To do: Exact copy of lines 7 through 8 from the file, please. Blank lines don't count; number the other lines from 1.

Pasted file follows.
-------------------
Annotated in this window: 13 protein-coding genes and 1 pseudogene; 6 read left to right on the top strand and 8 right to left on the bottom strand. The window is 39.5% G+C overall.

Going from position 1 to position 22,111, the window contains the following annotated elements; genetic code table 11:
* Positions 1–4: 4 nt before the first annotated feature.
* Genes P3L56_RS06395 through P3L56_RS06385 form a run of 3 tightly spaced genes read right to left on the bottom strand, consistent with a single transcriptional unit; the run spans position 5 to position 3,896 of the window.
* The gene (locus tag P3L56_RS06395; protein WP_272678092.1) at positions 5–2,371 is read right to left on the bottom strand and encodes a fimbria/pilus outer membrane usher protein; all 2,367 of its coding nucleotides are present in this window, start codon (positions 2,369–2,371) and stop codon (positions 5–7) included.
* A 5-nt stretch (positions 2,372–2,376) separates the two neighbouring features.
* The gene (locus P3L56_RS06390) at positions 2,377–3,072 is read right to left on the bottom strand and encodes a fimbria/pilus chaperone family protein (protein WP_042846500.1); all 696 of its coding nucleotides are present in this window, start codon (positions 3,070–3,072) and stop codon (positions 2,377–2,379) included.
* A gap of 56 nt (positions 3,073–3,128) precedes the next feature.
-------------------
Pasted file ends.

* The gene (locus P3L56_RS06390) at positions 2,377–3,072 is read right to left on the bottom strand and encodes a fimbria/pilus chaperone family protein (protein WP_042846500.1); all 696 of its coding nucleotides are present in this window, start codon (positions 3,070–3,072) and stop codon (positions 2,377–2,379) included.
* A gap of 56 nt (positions 3,073–3,128) precedes the next feature.